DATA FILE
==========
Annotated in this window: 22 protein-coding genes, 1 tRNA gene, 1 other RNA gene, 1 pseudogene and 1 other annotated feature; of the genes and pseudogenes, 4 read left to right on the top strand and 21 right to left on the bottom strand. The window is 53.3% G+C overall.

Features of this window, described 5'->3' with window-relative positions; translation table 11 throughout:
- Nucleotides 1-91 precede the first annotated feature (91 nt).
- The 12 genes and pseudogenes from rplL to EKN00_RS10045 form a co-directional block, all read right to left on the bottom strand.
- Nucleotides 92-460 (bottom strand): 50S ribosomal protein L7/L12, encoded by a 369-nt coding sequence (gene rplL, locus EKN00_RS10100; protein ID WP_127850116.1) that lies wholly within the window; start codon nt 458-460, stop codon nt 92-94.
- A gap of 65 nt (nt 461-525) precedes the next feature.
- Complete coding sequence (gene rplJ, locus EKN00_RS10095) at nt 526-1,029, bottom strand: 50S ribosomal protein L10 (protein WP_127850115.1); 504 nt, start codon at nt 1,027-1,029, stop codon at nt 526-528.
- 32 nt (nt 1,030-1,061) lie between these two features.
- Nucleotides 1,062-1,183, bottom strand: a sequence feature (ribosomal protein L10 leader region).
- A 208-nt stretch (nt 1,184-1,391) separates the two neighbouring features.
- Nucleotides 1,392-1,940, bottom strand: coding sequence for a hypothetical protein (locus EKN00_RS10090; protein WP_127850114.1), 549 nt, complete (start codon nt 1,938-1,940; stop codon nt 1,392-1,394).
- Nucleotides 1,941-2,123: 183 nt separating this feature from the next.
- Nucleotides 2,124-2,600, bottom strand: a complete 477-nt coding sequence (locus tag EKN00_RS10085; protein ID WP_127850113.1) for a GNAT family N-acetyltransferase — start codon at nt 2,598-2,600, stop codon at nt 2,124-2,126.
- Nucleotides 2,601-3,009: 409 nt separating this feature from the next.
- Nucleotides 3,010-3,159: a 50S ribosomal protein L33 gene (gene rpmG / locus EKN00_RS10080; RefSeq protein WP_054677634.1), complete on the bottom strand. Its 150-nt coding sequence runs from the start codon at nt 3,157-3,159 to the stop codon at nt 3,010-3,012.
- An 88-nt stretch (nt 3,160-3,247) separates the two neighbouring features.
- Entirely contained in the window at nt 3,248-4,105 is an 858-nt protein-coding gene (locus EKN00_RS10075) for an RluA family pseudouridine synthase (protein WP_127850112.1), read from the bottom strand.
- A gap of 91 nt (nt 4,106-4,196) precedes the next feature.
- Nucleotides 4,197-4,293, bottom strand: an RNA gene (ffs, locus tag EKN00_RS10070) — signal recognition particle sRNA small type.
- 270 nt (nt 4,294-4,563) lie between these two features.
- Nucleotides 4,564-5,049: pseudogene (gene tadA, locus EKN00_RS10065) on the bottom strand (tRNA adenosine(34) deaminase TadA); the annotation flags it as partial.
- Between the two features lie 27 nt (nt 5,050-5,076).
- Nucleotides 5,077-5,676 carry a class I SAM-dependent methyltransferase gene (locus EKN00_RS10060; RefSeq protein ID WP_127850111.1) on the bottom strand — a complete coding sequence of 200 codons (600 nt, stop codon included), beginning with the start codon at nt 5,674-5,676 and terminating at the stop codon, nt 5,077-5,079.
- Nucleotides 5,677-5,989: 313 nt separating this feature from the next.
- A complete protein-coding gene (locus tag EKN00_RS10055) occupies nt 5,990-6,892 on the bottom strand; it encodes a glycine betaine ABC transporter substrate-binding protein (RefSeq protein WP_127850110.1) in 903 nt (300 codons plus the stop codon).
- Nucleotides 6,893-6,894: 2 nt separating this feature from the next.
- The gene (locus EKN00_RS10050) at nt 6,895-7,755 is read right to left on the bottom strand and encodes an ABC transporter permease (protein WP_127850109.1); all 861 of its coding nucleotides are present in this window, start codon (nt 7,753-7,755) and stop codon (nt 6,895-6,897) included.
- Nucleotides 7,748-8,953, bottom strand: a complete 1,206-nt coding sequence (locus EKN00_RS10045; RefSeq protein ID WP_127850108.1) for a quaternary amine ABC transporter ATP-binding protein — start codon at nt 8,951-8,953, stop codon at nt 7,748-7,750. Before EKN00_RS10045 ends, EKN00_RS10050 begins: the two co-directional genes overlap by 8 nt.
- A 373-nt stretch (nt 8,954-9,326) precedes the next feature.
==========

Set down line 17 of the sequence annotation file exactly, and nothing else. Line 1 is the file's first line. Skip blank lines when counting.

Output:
- Entirely contained in the window at nt 3,248-4,105 is an 858-nt protein-coding gene (locus EKN00_RS10075) for an RluA family pseudouridine synthase (protein WP_127850112.1), read from the bottom strand.